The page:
It costs $9.99 per month to subscribe, which works out to be $120 per year. For that reasonable price you get unlimited access to a library of over 600,000 books as well as around 2,000 audiobooks.
That was enough for one Forbes contributor to stop reading and immediately call for closing all libraries and buying everyone a subscription.
But with some of the highly-publicized battles between Amazon and publishers over ebook prices in recent years, one might look at $10/month for unlimited reading and think it’s too good to be true. How could Amazon possibly afford to do this?
Some have speculated that Amazon could be taking a loss to lock consumers in to its Kindle e-reading platform, or that they aim to crush ebook subscription competitors such as Oyster and Scribd before jacking up prices later.
But a crucial part of the answer emerges with a closer look at that library of 600,000 titles. Short answer: the good stuff isn’t there.
Multiple sources have reported that none of the Big Five publishers (HarperCollins, Macmillan, Penguin Random House, Simon and Schuster and Hachette) are participating in the program at all.
What you get instead are books that Amazon really wants you to read. According to industry newsletter Publishers Lunch, an overwhelming 500,000 of the included titles are self-published works from the Amazon Kindle Direct Publishing Program. Amazon’s own imprints are also featured heavily in Kindle Unlimited.
Then to attract attention it seems that Amazon has thrown in some big-name titles (ex. The Hunger Games). According to one author, they do not have publisher consent for these books, but Amazon “can do this with any title as long as they pay the publisher as if it were a ‘buy.'”
Additionally, Amazon utilizes sophisticated Kindle analytics and knows exactly how much we read, and Unlimited could potentially be very profitable if its subscribers do what nearly all of us do with electronic texts: click on a lot of stuff and skim. Currently, self-published author payments through Unlimited are made when a reader reads 10 percent of the book, not when it’s downloaded. So if a subscriber browses around for a while, downloads a few books, and reads the first few pages of each one over the next month, Amazon doesn’t pay out a cent in royalties. (It does appear that for now Amazon has agreed to pay other publishers by download, but this is still significant given that KDP Select and Amazon’s imprints make up the vast majority of included titles. It’s also no secret that Amazon is investing heavily into grabbing a bigger slice of the publishing market for itself.)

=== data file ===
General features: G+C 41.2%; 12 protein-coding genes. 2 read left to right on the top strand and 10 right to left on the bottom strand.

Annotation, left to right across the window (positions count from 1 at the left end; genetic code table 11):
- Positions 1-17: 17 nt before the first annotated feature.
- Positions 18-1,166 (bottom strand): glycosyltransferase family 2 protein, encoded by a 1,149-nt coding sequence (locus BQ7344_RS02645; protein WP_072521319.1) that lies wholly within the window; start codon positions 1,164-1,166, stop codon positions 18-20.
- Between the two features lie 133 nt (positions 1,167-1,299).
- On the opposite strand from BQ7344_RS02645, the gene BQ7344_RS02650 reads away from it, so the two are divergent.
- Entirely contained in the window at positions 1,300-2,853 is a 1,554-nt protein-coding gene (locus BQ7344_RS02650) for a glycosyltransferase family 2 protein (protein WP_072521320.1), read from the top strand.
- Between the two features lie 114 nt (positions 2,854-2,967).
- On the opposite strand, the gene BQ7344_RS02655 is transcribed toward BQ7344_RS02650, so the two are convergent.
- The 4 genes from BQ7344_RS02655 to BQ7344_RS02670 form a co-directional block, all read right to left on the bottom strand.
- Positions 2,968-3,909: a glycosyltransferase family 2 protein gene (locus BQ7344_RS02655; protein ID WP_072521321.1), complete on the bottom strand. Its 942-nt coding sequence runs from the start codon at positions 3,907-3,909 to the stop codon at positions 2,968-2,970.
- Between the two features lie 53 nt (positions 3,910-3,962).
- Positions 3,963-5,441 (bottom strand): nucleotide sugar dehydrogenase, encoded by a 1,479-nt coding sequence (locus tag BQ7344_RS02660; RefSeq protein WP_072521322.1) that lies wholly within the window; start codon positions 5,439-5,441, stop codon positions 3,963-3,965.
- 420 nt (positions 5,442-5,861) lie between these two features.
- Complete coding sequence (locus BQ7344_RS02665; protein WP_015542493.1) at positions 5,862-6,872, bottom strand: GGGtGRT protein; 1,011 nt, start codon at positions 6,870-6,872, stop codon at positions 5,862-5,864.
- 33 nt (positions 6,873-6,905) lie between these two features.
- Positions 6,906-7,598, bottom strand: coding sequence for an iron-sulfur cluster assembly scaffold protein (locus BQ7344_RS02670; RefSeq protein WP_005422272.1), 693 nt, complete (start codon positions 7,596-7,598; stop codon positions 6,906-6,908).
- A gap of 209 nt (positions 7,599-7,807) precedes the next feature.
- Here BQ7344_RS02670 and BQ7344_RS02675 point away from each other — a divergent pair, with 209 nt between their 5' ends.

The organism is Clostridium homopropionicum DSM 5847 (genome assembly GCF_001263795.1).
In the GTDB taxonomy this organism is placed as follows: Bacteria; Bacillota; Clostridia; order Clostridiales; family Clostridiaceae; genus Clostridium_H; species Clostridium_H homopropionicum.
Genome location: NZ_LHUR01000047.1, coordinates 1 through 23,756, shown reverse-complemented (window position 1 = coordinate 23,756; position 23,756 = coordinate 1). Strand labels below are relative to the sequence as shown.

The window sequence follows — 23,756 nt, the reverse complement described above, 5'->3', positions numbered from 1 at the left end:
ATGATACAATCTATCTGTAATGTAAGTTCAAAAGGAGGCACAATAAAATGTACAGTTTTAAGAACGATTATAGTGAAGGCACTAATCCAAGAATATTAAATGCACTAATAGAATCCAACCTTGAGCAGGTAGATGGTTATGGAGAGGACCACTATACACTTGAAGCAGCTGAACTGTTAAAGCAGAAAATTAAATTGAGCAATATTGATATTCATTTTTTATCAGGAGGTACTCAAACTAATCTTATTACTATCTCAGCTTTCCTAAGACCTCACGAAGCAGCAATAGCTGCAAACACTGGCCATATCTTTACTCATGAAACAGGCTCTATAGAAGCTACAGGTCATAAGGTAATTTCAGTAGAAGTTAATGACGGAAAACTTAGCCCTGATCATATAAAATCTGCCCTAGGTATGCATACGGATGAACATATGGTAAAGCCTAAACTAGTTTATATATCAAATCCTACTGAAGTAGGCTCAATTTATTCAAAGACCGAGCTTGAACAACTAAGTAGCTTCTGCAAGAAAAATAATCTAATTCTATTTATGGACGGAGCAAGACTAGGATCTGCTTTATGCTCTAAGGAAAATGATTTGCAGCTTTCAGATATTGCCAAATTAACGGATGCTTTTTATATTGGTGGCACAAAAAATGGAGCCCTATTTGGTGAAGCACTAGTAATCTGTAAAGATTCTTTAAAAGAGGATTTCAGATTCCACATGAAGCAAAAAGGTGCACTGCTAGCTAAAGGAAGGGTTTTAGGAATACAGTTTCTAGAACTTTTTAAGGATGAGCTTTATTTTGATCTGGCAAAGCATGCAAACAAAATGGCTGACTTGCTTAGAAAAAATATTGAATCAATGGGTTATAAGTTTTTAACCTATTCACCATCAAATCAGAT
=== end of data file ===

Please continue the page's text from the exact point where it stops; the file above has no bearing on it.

This is not intended to be a conspiracy post about evil Amazon planning to take over the world and enslave us all, however. There are some incredible possibilities for an e-book subscription service such as this. Having affordable access to a huge digital library on any device could make millions of people more efficient and prolific readers. And the unlimited model encourages exploration and browsing without additional cost. What’s more, the service could put even bigger pressure on major publishers to innovate and evolve as well, to the benefit of consumers and (hopefully) authors.
There are also some intriguing technical possibilities, such as the integration between ebooks and audiobooks with Whispersync for Voice, which allows readers to shift seamlessly from reading to listening as they go about their day.
Kindle Unlimited could be great, but it’s not even close to there yet. The biggest questions remaining are how that 600,000 book library will grow and whether it will include the titles that people actually want to read.
At this point it seems very doubtful that any of the Big Five will sign on, and if they somehow do, can the service possibly stay so affordable for the consumer?
That’s the risk with the unlimited leasing model: if it fails or becomes prohibitively expensive, you’re left with absolutely nothing. Now please excuse me while I crank some Spotify tunes and scroll through my Netflix queue to find something to watch.